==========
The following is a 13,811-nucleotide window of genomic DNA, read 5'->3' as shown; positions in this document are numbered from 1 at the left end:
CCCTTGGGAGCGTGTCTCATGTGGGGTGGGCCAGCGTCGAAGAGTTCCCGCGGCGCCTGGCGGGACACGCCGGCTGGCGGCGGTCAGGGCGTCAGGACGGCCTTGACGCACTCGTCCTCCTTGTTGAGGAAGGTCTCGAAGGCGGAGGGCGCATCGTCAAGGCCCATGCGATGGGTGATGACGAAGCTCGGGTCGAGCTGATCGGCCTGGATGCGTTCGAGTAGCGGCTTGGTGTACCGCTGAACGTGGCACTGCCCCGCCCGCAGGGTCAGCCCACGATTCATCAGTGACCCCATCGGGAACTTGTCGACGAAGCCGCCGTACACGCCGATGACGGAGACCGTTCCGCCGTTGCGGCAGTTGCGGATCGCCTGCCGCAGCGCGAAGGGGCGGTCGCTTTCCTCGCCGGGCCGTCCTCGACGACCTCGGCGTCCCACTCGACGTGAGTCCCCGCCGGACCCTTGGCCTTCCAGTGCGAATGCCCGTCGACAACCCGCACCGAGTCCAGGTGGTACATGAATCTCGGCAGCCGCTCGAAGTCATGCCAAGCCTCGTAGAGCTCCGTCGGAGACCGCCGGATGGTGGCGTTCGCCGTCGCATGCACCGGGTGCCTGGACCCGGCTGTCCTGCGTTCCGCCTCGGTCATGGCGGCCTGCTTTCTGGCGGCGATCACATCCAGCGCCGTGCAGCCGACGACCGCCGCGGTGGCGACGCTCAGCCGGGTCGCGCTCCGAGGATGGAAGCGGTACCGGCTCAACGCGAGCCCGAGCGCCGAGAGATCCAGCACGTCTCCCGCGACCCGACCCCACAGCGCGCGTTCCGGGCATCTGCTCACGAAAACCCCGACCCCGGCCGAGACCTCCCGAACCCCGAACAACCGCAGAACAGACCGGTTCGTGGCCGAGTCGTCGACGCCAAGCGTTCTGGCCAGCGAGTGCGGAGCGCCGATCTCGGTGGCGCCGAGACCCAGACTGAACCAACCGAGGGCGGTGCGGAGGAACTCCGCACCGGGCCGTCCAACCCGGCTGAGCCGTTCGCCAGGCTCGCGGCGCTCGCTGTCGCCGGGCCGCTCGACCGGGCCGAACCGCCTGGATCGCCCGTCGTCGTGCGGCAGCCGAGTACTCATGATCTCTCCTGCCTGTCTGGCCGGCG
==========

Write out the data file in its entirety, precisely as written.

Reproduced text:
The following is a 13,811-nucleotide window of genomic DNA, read 5'->3' as shown; positions in this document are numbered from 1 at the left end:
CCCTTGGGAGCGTGTCTCATGTGGGGTGGGCCAGCGTCGAAGAGTTCCCGCGGCGCCTGGCGGGACACGCCGGCTGGCGGCGGTCAGGGCGTCAGGACGGCCTTGACGCACTCGTCCTCCTTGTTGAGGAAGGTCTCGAAGGCGGAGGGCGCATCGTCAAGGCCCATGCGATGGGTGATGACGAAGCTCGGGTCGAGCTGATCGGCCTGGATGCGTTCGAGTAGCGGCTTGGTGTACCGCTGAACGTGGCACTGCCCCGCCCGCAGGGTCAGCCCACGATTCATCAGTGACCCCATCGGGAACTTGTCGACGAAGCCGCCGTACACGCCGATGACGGAGACCGTTCCGCCGTTGCGGCAGTTGCGGATCGCCTGCCGCAGCGCGAAGGGGCGGTCGCTTTCCTCGCCGGGCCGTCCTCGACGACCTCGGCGTCCCACTCGACGTGAGTCCCCGCCGGACCCTTGGCCTTCCAGTGCGAATGCCCGTCGACAACCCGCACCGAGTCCAGGTGGTACATGAATCTCGGCAGCCGCTCGAAGTCATGCCAAGCCTCGTAGAGCTCCGTCGGAGACCGCCGGATGGTGGCGTTCGCCGTCGCATGCACCGGGTGCCTGGACCCGGCTGTCCTGCGTTCCGCCTCGGTCATGGCGGCCTGCTTTCTGGCGGCGATCACATCCAGCGCCGTGCAGCCGACGACCGCCGCGGTGGCGACGCTCAGCCGGGTCGCGCTCCGAGGATGGAAGCGGTACCGGCTCAACGCGAGCCCGAGCGCCGAGAGATCCAGCACGTCTCCCGCGACCCGACCCCACAGCGCGCGTTCCGGGCATCTGCTCACGAAAACCCCGACCCCGGCCGAGACCTCCCGAACCCCGAACAACCGCAGAACAGACCGGTTCGTGGCCGAGTCGTCGACGCCAAGCGTTCTGGCCAGCGAGTGCGGAGCGCCGATCTCGGTGGCGCCGAGACCCAGACTGAACCAACCGAGGGCGGTGCGGAGGAACTCCGCACCGGGCCGTCCAACCCGGCTGAGCCGTTCGCCAGGCTCGCGGCGCTCGCTGTCGCCGGGCCGCTCGACCGGGCCGAACCGCCTGGATCGCCCGTCGTCGTGCGGCAGCCGAGTACTCATGATCTCTCCTGCCTGTCTGGCCGGCG